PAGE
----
The American oceanographic survey ship which controls the underwater drone seized by China had been spying against the Communist nation posing a threat to Chinese naval ships in the South China Sea, a state-run daily has said while claiming that such activities by the US Navy were "very rampant" in the strategic region.
"We welcome that the Chinese navy is conducting regular 'verification and examination' of devices dispatched by the US to collect intelligence in China's surrounding waters in future. This should go along with US sabotage activities in China's periphery," an editorial posted on the web edition of the state-run Global Times daily said on Sunday.
"The US claimed that the glider was collecting unclassified data such as salinity and water temperature, which are routine operations in accordance with international
law. However, this argument is absurd," the daily said.
The Chinese military said on Saturday night that the drone seized by its naval boat would be returned "in an appropriate manner" after the US took up the issue with China, but did not give any time line.
"The USNS Bowditch (which controlled the drone) has appeared in the waters around China now and then. It caused a dispute between China and the US in the Yellow Sea in 2002. The surveillance ship has been engaged in maritime intelligence gathering, posing a long-term threat to the safety of Chinese navy vessels, especially submarines," the editorial said.
Reports said a Chinese naval boat seized the drone before the Bowditch could retrieve it from the water.
Defending the seizure of the drone Chinese defence ministry spokesperson Yang Yujun yesterday dismissed the US allegations, insisting China had been "professional and responsible" to take the drone.
"We had to examine and verify the device in a bid to avoid any harm it might cause to the safety of navigation and personnel," he said.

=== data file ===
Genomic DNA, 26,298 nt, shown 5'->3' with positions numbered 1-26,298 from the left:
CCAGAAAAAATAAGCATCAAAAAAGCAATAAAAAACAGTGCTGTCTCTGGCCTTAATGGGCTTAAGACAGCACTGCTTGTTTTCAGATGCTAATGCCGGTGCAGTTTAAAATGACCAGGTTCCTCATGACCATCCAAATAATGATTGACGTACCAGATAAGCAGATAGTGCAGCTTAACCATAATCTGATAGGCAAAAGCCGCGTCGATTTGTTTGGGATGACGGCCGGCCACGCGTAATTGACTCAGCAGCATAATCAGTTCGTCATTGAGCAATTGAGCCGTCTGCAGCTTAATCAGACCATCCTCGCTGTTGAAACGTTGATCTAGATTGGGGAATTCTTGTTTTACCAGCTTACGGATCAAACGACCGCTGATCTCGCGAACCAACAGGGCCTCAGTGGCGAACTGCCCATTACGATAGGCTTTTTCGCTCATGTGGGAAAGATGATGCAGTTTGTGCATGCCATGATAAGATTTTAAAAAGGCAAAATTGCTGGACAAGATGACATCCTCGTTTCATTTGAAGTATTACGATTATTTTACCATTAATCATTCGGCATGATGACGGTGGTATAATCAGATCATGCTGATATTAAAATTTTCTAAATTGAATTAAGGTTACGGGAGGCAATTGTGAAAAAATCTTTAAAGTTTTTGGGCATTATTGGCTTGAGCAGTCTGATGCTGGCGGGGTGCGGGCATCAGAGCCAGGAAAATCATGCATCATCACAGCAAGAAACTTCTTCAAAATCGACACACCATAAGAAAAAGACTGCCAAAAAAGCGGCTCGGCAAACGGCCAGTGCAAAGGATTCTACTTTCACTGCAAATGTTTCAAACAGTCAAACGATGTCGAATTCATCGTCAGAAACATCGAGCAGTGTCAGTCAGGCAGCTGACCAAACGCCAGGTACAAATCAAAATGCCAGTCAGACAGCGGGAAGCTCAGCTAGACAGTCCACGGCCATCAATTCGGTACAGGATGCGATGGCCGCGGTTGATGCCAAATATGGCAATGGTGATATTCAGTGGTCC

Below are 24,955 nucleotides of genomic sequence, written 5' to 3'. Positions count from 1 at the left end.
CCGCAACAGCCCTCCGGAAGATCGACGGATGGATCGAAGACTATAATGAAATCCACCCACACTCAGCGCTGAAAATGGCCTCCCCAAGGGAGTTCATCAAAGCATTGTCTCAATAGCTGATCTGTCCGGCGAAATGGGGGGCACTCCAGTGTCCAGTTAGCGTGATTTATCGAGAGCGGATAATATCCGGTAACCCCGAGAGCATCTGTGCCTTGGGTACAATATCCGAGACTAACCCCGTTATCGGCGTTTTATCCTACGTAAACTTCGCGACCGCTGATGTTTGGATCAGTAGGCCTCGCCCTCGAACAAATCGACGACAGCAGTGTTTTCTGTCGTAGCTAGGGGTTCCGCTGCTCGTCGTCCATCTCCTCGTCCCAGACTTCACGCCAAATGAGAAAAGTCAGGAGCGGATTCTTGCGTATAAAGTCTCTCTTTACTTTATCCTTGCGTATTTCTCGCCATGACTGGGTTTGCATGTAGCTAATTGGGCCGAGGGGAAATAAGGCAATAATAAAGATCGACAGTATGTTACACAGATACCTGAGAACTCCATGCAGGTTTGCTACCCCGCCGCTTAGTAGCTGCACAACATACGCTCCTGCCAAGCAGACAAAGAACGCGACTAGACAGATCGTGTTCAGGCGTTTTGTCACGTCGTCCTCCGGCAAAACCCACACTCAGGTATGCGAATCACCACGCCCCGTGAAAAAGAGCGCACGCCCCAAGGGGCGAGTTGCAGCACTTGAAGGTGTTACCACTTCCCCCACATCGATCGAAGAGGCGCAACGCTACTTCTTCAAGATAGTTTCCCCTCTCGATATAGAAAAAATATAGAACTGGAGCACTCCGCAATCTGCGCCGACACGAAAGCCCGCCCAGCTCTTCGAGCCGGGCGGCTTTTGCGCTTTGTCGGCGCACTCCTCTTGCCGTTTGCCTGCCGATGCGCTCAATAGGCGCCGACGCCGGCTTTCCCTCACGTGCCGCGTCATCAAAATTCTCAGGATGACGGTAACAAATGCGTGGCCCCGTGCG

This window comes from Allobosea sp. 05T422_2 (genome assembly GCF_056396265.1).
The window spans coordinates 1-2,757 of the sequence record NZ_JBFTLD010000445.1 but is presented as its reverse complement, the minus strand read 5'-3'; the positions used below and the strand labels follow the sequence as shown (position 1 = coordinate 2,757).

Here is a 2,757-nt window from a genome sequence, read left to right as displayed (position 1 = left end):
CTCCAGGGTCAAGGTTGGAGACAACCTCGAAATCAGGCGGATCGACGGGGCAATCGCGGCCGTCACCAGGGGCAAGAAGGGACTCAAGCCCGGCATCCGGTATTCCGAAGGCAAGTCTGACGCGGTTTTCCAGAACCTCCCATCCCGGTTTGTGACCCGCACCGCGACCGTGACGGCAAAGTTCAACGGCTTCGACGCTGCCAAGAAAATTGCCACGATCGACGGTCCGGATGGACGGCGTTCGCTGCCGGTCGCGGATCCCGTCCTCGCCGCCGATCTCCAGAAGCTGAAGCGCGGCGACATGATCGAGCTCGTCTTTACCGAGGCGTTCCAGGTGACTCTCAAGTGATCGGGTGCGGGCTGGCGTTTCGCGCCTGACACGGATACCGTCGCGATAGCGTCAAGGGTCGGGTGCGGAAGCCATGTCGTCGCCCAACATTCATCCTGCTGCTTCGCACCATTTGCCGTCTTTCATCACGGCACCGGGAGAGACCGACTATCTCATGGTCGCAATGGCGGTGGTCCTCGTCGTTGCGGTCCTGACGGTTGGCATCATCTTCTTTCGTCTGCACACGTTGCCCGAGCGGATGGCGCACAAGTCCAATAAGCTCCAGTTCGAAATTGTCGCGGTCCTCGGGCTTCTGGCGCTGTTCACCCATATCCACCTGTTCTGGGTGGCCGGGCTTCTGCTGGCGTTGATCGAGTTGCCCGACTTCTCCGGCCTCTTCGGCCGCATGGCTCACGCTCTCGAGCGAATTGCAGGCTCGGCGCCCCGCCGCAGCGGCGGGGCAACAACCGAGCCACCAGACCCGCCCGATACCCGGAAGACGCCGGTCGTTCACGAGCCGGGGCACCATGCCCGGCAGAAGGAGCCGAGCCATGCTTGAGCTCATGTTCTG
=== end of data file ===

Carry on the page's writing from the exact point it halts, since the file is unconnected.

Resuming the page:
US president-elect Donald Trump has accused China of stealing the drone.
In its editorial, Global Times said "it's well-known that the South China Sea is an important area where Chinese strategic submarines conduct activities. Intelligence gathering activities by the US Navy in the region are very rampant," it said.
China and the US have confronted each other over US intelligence gathering in China's periphery for a long time.
In 2001, a US Navy intelligence aircraft collided with a Chinese jet while in 2009, several Chinese fishing vessels besieged US surveillance ship USNS Impeccable, it said.
"Many people worry that the US Navy has collected too much information about China's naval base in Hainan Island, and it may even have deployed underwater devices that can continuously send signals," it said.
The US has always claimed its practices are consistent with international law and regards maritime reconnaissance operations targeting China as a key aspect of "freedom of navigation in the South China Sea".
"This is a typical hegemonic approach. It's common sense that freedom of navigation should not harm China's national security. With the increase in China's defensive capabilities, we believe such a common-sense approach will win more respect," the editorial said.
"If one day Chinese navy ships conduct intelligence gathering around US coastlines and its surrounding waters, what will the US think? It's worth noting that it won't take a long time for the Chinese ships to develop such capabilities," it said.
"Does the US want the two countries to engage in offshore intelligence gathering oneupmanship? China knows the strength of the US Navy. But no matter how powerful the US Navy is, it cannot act on the bottom line of China's security. Otherwise, misunderstandings and frictions are bound to occur," it said.
The Global Times also quoted Chinese military analysts as saying the US should put a halt to its spying activities in the South China Sea.
"This is not the first time that we seized a US underwater drone in the South China Sea, but the one we seized on Thursday is new and more advanced than before and might carry valuable information just gathered in the South China Sea," Li Jie, a Beijing-based naval expert told the daily.
This is why the US was so nervous and tried to use the media to hype it up this time while it had remained silent before, Li said.
A Chinese military source confirmed with the Global Times that on Saturday they received a "claim request" from the US for the underwater drone.
Song Zhongping, a military commentator at Phoenix TV, told the Global Times that in the military field, the drone, or UUV (unmanned underwater vehicle), can gather hydrological intelligence about salinity, temperature and ocean currents.
"More importantly, it can also gather military intelligence like the movements of submarines," Song said, adding that the South China Sea is a significant area for Chinese navy and nuclear submarines.